In a high-level meeting at the White House yesterday, Obama conveyed his concern over early pronouncements by the Congressional Budget Office that a bill drafted by the Senate health committee would cover just 16 million additional people at a cost of $1 trillion, said one official with knowledge of the session who was not permitted to talk to reporters and so spoke on the condition of anonymity.
The unemployment rates in eight states hit record-highs last month and only two — Nebraska and Vermont — did not report increases.
The Labor Department says 48 states and the District of Columbia saw employment conditions deteriorate last month. The fallout from the longest recession since World War II, was the worst in Michigan. Its unemployment rate rose to 14.1 percent.
The eight states that set records are: California, Nevada, North Carolina, Oregon, Rhode Island, South Carolina, Florida and Georgia.
The tax options include:
– Increasing the price of soda and other sugary drinks by 10 cents a can.
– Applying a potential 2 percent income tax increase to single taxpayers earning more than $200,000 a year and households earning more than $250,000.
– A new employer payroll tax could target 3 percent of employers' health care expenditures.
– Taxing employer-provided health insurance benefits above certain levels – a less likely option but one that still is in the running.
House Democrats planned to unveil a draft of their sweeping health care bill Friday. It would require all individuals to obtain health insurance and force employers to offer health care to their workers, with exemptions for small businesses. A new public health insurance plan, strongly opposed by Republicans, would compete with private companies within a new health care purchasing "exchange" where Americans could shop for coverage. Government subsidies would help the poor buy care.
Archive for June 19th, 2009
Jun 19 2009
So says the latest Rasmussen Poll.
Americans are more concerned with their jobs and the support of their families, especially if they already have medical insurance provided by their employers, than redistributing health care to others.
Obamacare will have a tough time ahead in the Congress. There is NOT overwhelming public support and then there is the issue of the burdensome cost.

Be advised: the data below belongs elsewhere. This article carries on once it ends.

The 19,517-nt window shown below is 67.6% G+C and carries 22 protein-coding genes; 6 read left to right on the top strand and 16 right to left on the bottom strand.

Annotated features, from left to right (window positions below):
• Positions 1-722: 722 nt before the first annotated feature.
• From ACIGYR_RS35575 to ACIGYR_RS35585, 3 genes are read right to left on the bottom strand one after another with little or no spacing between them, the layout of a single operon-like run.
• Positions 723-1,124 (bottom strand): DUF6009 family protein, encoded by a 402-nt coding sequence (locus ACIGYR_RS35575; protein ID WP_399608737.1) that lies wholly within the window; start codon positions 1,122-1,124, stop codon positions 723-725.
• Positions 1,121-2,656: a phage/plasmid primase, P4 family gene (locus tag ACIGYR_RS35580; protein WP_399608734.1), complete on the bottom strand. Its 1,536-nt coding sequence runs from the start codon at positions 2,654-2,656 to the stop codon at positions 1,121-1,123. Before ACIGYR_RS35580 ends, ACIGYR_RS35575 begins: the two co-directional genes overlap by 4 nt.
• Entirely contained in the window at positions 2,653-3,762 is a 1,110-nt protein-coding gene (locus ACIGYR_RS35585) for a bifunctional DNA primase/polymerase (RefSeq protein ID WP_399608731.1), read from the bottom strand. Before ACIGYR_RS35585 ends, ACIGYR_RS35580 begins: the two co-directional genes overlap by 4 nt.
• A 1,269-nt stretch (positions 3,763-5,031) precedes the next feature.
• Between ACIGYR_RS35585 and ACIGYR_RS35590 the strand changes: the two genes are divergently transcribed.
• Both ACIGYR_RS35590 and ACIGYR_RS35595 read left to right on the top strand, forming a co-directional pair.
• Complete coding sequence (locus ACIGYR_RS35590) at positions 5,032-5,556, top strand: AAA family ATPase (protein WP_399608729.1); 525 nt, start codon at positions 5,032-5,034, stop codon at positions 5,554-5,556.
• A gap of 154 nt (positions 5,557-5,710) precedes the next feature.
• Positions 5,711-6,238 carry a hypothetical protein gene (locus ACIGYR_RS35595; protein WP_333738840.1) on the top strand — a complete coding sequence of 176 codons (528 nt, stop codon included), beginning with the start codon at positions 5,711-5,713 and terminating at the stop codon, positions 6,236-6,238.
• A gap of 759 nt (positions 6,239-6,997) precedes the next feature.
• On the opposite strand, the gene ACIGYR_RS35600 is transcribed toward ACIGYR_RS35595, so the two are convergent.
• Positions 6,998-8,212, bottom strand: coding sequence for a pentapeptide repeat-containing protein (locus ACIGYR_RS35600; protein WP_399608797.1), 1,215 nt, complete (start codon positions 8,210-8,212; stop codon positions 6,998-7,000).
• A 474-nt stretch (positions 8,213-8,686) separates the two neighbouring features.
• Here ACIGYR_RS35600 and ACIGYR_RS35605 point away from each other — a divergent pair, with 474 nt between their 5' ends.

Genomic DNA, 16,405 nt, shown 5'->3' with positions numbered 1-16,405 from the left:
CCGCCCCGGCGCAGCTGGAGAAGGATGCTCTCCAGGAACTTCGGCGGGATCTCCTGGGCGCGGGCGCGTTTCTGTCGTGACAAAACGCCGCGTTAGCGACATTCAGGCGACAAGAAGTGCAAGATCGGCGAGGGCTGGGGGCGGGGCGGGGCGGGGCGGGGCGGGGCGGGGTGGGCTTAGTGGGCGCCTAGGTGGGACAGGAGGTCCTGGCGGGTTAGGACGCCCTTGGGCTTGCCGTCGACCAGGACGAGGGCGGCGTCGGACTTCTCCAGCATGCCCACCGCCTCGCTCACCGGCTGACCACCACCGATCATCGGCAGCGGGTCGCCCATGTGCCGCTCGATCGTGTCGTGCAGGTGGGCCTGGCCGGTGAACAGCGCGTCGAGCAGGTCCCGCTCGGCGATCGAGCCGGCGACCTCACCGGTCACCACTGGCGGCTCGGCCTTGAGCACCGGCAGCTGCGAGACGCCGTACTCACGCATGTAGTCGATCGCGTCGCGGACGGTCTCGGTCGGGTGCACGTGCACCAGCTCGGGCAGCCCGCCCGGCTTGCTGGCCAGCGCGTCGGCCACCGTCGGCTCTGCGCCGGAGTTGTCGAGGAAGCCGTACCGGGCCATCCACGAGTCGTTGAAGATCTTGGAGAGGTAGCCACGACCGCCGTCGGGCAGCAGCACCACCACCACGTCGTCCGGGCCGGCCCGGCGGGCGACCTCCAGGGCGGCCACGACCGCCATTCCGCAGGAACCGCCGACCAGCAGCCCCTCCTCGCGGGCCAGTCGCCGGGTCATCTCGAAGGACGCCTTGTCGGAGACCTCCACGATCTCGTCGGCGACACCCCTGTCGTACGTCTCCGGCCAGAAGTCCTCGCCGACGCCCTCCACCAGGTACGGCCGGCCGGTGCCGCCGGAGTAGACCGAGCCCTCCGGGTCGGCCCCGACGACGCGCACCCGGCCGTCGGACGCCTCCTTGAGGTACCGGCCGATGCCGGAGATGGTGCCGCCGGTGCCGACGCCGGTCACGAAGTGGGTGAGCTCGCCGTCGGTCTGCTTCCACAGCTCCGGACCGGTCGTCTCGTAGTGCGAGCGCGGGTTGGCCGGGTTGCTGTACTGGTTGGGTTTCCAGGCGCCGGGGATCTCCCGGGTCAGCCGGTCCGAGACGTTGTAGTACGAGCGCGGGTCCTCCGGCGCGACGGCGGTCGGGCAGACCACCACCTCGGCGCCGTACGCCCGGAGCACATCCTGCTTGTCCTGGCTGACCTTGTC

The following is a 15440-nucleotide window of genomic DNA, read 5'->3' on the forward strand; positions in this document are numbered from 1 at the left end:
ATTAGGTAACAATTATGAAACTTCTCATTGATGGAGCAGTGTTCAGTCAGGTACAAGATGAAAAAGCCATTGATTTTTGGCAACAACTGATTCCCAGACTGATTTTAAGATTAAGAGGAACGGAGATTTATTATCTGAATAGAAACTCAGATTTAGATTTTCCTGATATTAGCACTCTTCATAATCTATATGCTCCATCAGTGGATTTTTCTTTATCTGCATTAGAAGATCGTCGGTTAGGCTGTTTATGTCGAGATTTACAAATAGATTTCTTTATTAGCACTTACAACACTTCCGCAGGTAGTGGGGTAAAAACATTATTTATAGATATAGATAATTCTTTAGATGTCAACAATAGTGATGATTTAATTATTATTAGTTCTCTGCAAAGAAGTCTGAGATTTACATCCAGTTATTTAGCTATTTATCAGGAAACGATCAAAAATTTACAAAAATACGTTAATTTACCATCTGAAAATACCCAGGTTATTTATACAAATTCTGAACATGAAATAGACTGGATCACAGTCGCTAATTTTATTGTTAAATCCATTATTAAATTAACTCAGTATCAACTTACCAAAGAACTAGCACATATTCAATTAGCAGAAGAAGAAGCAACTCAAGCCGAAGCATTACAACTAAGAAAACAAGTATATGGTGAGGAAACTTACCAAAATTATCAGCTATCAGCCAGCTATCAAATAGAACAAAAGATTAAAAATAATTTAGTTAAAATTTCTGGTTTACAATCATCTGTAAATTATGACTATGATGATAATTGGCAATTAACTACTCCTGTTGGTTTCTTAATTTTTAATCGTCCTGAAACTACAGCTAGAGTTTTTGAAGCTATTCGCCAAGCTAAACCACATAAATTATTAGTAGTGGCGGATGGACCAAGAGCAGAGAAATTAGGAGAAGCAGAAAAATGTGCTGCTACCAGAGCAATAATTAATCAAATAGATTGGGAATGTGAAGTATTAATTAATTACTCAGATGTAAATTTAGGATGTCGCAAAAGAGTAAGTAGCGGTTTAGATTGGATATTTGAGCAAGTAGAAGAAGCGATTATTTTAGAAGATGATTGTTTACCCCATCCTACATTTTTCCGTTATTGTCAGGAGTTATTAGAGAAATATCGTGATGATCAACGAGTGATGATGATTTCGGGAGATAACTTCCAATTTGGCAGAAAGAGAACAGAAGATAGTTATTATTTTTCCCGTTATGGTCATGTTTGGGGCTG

I say there is a less than 50 per cent chance of any substantial health care reform coming out of the Congress this summer.
Technorati Tags: Obamacare
Jun 19 2009
All things nuclear are coming to a boil with North Korea.
The U.S. military is planning to intercept a flagged North Korean ship suspected of proliferating weapons material in violation of a U.N. Security Council resolution passed last Friday, FOX News has learned.
North Korea could view any interdiction of their ships as an act of war. But, should President Obama order the enforcement of the United Nations resolution on nuclear proliferation would North Korea attack American troops in South Korea?
Technorati Tags: USS John McCain, North Korea
Jun 19 2009
I think the Republican Congresswoman, Michele Bachmann is more than a little paranoid here and using hyperbole to make her point about government use and abuse of information obtained by the United States Census.
Outspoken Republican Rep. Michele Bachmann says she’s so worried that information from next year’s national census will be abused that she will refuse to fill out anything more than the number of people in her household.
The Congresswoman is incorrect and will comply with the law.
But, Congress should examine the problem of ACORN and the use of the information -especially since Congressional and Electoral College reapportionment depends on a fair and impartial accounting of demographics.
If the Obama Administration and the Democratic Party through ACORN is going to subvert the census process for partisan advantage then the only recourse is to sue in federal court to enjoin/examine the entire process.
And, it may come down to this.
Technorati Tags: Michele Bachmann, United States Census